annoying, my own experience of life changes each time I learn a new lesson through my work in the Craft.

Skepoet:  Can you illuminate some of the similarities and differences between British Traditional Wicca and other Wiccan traditions such as Gardnerian, Alexandrian, and Neo-Reformed Order of the Golden Dawn?

Alexandra Chauran: As I understand it, the Golden Dawn came first and ceremonial aspects may have been included in Gardner’s reworking of core material. British Traditonal Wicca is an umbrella term that covers both Gardnerians and Alexandrians as well as my Tradition, Kingstone.  They differ because different people passed down the core information in their own way.  There may have also been other origins, but that is history and all we can do now is suppose.

Skepoet:  NROOGD considers itself a Wiccan craft, which is interesting, but we are veering into craft history.   What you would say would be the philosophical underpinnings of an Orthopraxis-based craft religions? How is it different form Orthopraxis-based ethical religions such as say Jainism or Judaism?

Alexandra Chauran: Since I’ve never been a Jain or a Jew, nor am I a scholar of comparative religion, I find it hard to have the proper perspective in which to answer those questions.  My guess is that the body of lore is very different and also the nature of the mysteries?

Skepoet:  Let’s approach this question from a less comparative model:  What do you think defines or underlies the practice of the craft? What exactly holds it together?  I have met some people in the Craft who don’t even consider it a religion for that reason.

Alexandra Chauran: That helps, thanks.  I can see the issue, because belief is very individual within the Craft.  There are Atheists and hard polytheists practicing alongside one another.  But, since I must answer this question from my own personal perspective, I would say it is the call of the Wiccan deities that draw the people to all undergo a sequence of mysteries.  Of course, I can’t speak for all.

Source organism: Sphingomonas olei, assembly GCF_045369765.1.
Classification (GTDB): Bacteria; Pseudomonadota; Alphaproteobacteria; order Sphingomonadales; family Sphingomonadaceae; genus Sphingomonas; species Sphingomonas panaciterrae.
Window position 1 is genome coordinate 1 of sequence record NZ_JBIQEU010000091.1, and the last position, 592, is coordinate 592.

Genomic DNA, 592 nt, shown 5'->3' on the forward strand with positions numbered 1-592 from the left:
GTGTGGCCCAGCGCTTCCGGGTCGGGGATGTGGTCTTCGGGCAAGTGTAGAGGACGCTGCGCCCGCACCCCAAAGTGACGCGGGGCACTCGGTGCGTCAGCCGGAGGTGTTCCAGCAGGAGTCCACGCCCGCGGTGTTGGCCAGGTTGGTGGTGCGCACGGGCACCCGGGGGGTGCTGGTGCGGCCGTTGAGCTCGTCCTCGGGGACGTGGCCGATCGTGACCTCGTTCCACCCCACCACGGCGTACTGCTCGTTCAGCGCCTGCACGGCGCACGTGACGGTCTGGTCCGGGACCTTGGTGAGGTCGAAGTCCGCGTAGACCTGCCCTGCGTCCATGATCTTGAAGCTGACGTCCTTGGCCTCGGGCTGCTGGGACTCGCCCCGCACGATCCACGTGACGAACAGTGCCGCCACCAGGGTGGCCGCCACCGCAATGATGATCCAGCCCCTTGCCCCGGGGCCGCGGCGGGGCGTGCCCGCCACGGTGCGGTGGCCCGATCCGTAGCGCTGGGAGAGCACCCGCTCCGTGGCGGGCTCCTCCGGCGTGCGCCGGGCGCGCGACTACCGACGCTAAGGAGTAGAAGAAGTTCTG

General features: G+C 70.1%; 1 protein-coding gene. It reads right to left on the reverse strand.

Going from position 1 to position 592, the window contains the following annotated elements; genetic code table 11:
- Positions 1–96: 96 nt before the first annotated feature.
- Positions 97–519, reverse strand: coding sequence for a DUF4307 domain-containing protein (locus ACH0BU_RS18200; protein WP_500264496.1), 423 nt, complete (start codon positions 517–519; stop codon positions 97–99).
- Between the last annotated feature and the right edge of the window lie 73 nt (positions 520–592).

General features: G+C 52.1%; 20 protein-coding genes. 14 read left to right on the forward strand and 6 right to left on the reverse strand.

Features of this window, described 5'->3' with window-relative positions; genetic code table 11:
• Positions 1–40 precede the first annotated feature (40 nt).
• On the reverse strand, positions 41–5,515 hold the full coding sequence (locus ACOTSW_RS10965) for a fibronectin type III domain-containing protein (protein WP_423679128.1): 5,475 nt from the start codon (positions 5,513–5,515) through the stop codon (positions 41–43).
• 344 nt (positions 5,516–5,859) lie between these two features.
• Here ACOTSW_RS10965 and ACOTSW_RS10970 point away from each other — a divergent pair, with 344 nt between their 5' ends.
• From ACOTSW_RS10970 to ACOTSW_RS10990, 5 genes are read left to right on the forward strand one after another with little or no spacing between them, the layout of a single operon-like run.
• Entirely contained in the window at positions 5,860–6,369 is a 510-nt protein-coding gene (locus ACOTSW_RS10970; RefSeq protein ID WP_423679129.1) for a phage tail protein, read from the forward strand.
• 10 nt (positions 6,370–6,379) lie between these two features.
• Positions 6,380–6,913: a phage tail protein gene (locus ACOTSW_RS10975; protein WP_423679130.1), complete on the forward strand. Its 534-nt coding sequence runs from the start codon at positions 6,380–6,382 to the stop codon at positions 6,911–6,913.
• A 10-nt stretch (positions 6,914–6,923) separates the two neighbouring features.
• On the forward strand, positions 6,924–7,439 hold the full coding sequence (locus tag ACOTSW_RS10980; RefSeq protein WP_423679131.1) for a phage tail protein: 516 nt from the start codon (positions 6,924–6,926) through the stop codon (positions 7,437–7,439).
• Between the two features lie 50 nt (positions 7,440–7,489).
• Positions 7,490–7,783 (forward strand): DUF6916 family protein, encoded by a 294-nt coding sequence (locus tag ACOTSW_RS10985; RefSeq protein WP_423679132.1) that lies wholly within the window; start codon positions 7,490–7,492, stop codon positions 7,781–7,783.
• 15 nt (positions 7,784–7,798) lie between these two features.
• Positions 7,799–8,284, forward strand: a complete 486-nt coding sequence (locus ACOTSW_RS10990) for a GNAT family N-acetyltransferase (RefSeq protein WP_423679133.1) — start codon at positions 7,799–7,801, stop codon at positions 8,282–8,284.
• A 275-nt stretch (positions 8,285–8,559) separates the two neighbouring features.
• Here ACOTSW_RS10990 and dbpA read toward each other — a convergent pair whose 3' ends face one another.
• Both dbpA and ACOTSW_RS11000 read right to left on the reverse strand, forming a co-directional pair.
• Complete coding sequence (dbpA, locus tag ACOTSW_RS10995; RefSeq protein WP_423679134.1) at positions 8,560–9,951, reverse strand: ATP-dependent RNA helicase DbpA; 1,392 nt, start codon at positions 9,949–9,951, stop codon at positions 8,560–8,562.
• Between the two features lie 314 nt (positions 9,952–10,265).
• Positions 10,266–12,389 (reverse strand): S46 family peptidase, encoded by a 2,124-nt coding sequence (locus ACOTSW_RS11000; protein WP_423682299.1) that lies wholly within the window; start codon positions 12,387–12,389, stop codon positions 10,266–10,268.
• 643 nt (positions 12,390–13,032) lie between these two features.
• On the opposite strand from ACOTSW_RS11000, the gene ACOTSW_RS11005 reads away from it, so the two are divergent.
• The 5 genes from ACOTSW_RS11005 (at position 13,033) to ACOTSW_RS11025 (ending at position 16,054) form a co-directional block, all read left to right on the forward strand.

Skepoet:  Do you see a continuity with mystery traditions of pre-Christian
Europe?  Do you think that is even all that important?

Alexandra Chauran: I do not and I do not.

Skepoet:  Do you think it is unwise to place too much emphasis on these kind of concerns?

Alexandra Chauran: Nope.  I just don’t place historical origins as more or less important than perhaps any other scholarly investigations into Wiccan topics. If that really turns somebody’s crank, maybe study into it will help advance their personal learning and understanding of deity.

Skepoet:  Do you find yourself gravitating towards specific deities?

Alexandra Chauran: Though I have worked with deities from several pantheons in my lifetime, and still do to this day, I feel that I was called to Wicca to serve that specific pair of deities as Priestess.  I wouldn’t say exclusively, but certainly it is my duty.

Skepoet:  Was this calling primarily experiential?

Alexandra Chauran: Yes, I can’t imagine the alternative?

Skepoet:  Did it began that calling begin with a singular experience?

Alexandra Chauran: I don’t believe so. I think I was steered in more and more specific directions.

Skepoet:  Thanks so much for your time